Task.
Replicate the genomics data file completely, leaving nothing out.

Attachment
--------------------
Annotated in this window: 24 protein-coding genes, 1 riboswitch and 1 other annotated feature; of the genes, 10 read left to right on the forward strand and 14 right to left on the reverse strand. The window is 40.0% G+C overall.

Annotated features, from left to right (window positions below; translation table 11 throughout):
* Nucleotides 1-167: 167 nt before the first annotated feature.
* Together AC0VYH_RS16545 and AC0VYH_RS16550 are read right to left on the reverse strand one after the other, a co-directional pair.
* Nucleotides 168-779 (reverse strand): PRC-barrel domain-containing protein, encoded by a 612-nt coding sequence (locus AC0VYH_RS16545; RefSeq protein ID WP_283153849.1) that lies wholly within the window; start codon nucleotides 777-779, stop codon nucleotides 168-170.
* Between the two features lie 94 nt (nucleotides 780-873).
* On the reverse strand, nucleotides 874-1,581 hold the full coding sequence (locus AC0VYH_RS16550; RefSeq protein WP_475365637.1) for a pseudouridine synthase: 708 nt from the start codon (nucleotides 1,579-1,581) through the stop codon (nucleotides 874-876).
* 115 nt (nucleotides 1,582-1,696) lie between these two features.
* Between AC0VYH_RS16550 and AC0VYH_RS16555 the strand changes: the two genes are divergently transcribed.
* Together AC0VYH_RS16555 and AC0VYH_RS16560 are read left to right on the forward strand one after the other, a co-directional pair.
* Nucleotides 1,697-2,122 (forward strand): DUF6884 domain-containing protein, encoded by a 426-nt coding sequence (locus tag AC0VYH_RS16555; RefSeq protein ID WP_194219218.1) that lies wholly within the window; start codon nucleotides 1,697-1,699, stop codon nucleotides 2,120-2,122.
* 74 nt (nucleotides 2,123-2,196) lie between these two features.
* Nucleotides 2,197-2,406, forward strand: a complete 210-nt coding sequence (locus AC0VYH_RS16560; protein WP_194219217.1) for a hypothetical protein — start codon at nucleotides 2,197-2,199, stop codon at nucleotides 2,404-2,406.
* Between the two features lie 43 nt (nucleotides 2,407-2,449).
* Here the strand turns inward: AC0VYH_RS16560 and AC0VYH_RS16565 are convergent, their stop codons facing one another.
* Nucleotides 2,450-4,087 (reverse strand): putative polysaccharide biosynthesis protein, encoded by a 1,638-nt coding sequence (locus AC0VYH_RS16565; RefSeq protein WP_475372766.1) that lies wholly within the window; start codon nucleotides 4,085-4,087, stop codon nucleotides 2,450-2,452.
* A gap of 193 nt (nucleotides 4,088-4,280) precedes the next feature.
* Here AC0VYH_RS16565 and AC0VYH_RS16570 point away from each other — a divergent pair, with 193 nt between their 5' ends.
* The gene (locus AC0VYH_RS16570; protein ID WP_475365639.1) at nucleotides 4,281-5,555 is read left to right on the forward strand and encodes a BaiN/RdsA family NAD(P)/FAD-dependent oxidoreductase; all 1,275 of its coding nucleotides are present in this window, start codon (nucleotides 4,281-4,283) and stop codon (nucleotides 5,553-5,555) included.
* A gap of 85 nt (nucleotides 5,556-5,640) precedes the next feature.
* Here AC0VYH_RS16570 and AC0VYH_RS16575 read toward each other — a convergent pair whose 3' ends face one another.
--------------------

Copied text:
Annotated in this window: 24 protein-coding genes, 1 riboswitch and 1 other annotated feature; of the genes, 10 read left to right on the forward strand and 14 right to left on the reverse strand. The window is 40.0% G+C overall.

Annotated features, from left to right (window positions below; translation table 11 throughout):
* Nucleotides 1-167: 167 nt before the first annotated feature.
* Together AC0VYH_RS16545 and AC0VYH_RS16550 are read right to left on the reverse strand one after the other, a co-directional pair.
* Nucleotides 168-779 (reverse strand): PRC-barrel domain-containing protein, encoded by a 612-nt coding sequence (locus AC0VYH_RS16545; RefSeq protein ID WP_283153849.1) that lies wholly within the window; start codon nucleotides 777-779, stop codon nucleotides 168-170.
* Between the two features lie 94 nt (nucleotides 780-873).
* On the reverse strand, nucleotides 874-1,581 hold the full coding sequence (locus AC0VYH_RS16550; RefSeq protein WP_475365637.1) for a pseudouridine synthase: 708 nt from the start codon (nucleotides 1,579-1,581) through the stop codon (nucleotides 874-876).
* 115 nt (nucleotides 1,582-1,696) lie between these two features.
* Between AC0VYH_RS16550 and AC0VYH_RS16555 the strand changes: the two genes are divergently transcribed.
* Together AC0VYH_RS16555 and AC0VYH_RS16560 are read left to right on the forward strand one after the other, a co-directional pair.
* Nucleotides 1,697-2,122 (forward strand): DUF6884 domain-containing protein, encoded by a 426-nt coding sequence (locus tag AC0VYH_RS16555; RefSeq protein ID WP_194219218.1) that lies wholly within the window; start codon nucleotides 1,697-1,699, stop codon nucleotides 2,120-2,122.
* 74 nt (nucleotides 2,123-2,196) lie between these two features.
* Nucleotides 2,197-2,406, forward strand: a complete 210-nt coding sequence (locus AC0VYH_RS16560; protein WP_194219217.1) for a hypothetical protein — start codon at nucleotides 2,197-2,199, stop codon at nucleotides 2,404-2,406.
* Between the two features lie 43 nt (nucleotides 2,407-2,449).
* Here the strand turns inward: AC0VYH_RS16560 and AC0VYH_RS16565 are convergent, their stop codons facing one another.
* Nucleotides 2,450-4,087 (reverse strand): putative polysaccharide biosynthesis protein, encoded by a 1,638-nt coding sequence (locus AC0VYH_RS16565; RefSeq protein WP_475372766.1) that lies wholly within the window; start codon nucleotides 4,085-4,087, stop codon nucleotides 2,450-2,452.
* A gap of 193 nt (nucleotides 4,088-4,280) precedes the next feature.
* Here AC0VYH_RS16565 and AC0VYH_RS16570 point away from each other — a divergent pair, with 193 nt between their 5' ends.
* The gene (locus AC0VYH_RS16570; protein ID WP_475365639.1) at nucleotides 4,281-5,555 is read left to right on the forward strand and encodes a BaiN/RdsA family NAD(P)/FAD-dependent oxidoreductase; all 1,275 of its coding nucleotides are present in this window, start codon (nucleotides 4,281-4,283) and stop codon (nucleotides 5,553-5,555) included.
* A gap of 85 nt (nucleotides 5,556-5,640) precedes the next feature.
* Here AC0VYH_RS16570 and AC0VYH_RS16575 read toward each other — a convergent pair whose 3' ends face one another.